Date of Award


Document Type

Independent Study

Degree Name

Master of Business Administration (MBA)


This paper concerns two premises: One, that higher interest rates cause lower home sales and selling prices, and two, that Minot is typical of the national pattern and is as responsive to interest rate changes. The task to prove the premises was three-fold: First, the literature was accessed to determine the strength of the opinions of the first premise. Second, statistics were gathered from national and local sources and adjusted for conformity and economic reality. Third, the statistics were compared, local to national, both visually and mathematically to determine the alignment of the two statistical sets.

There was overwhelming literary support to the premise that high interest rates suppress housing purchase activity. There were no contrary articles to that particular point. The literary was not as supporting to the premise of the inverse causal relationship of interest rates and housing prices. Most of those few authors on the subject were agreed, however cautious, but there were some dissenting opinions.

After adjustment for seasonal fluctuation and inflation, the statistics were compared through the use of scatter diagrams and linear regression formulae. There was an exceptionally close relationship between interest rates and total number of existing homes sold as noted by the small standard deviation and large (.90) coefficient of determination. The interest rate correlation to adjusted average price of existing homes sold nationally was weaker. The standard deviation was greater and the coefficient of determination only .52.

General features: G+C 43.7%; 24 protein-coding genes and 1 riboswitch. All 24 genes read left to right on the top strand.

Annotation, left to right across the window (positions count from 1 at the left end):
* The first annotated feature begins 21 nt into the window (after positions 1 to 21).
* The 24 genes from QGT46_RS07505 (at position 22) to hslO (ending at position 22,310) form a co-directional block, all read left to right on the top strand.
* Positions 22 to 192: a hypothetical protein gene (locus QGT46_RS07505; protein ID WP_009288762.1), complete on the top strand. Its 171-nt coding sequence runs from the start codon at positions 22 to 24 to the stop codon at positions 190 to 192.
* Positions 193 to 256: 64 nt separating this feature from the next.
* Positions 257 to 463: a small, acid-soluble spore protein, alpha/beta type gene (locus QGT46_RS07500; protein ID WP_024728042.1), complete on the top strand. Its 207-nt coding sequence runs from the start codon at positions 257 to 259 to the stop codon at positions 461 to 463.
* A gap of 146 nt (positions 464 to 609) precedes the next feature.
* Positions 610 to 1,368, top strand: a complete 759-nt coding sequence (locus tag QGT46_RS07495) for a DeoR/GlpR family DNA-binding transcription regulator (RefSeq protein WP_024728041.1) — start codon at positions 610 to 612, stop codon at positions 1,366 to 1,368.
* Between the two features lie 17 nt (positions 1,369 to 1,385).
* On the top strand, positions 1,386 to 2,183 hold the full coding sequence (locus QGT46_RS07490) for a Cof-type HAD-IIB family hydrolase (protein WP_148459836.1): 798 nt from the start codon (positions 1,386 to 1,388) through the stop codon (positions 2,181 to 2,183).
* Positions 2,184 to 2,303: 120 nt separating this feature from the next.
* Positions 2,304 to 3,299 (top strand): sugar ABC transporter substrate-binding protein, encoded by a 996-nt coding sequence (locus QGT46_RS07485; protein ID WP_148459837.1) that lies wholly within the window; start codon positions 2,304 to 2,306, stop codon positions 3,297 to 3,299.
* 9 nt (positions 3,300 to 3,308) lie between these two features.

On the local level, the statistics were not nearly as strong as those nationally. This may be because of the small sampling available in Minot. Much larger comparative standard deviations and smaller determination coefficients (.55 and .00006 local verses .90 and .52 national respectively) depict local housing as being less responsive to interest rate changes as the national aggregate.

There is a strong, causal, inverse relationship between interest rates and housing activity nationwide. There is some effect of interest rates on national adjusted average home prices, but other determinants combined have about as much influence. The local housing market is not typical of the national housing industry.

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